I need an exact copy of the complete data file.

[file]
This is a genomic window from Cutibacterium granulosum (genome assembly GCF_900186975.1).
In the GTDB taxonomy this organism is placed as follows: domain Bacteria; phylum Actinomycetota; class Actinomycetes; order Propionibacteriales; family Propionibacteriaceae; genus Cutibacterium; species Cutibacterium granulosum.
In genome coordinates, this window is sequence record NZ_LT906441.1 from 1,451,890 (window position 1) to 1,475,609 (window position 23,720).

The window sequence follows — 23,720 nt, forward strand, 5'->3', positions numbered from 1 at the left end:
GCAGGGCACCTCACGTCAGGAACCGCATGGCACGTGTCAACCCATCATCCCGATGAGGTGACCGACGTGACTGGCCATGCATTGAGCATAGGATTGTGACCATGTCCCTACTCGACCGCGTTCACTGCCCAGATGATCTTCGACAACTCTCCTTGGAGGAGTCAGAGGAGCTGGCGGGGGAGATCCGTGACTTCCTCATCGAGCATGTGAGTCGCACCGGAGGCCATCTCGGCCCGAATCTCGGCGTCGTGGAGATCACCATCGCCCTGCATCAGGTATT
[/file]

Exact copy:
This is a genomic window from Cutibacterium granulosum (genome assembly GCF_900186975.1).
In the GTDB taxonomy this organism is placed as follows: domain Bacteria; phylum Actinomycetota; class Actinomycetes; order Propionibacteriales; family Propionibacteriaceae; genus Cutibacterium; species Cutibacterium granulosum.
In genome coordinates, this window is sequence record NZ_LT906441.1 from 1,451,890 (window position 1) to 1,475,609 (window position 23,720).

The window sequence follows — 23,720 nt, forward strand, 5'->3', positions numbered from 1 at the left end:
GCAGGGCACCTCACGTCAGGAACCGCATGGCACGTGTCAACCCATCATCCCGATGAGGTGACCGACGTGACTGGCCATGCATTGAGCATAGGATTGTGACCATGTCCCTACTCGACCGCGTTCACTGCCCAGATGATCTTCGACAACTCTCCTTGGAGGAGTCAGAGGAGCTGGCGGGGGAGATCCGTGACTTCCTCATCGAGCATGTGAGTCGCACCGGAGGCCATCTCGGCCCGAATCTCGGCGTCGTGGAGATCACCATCGCCCTGCATCAGGTATT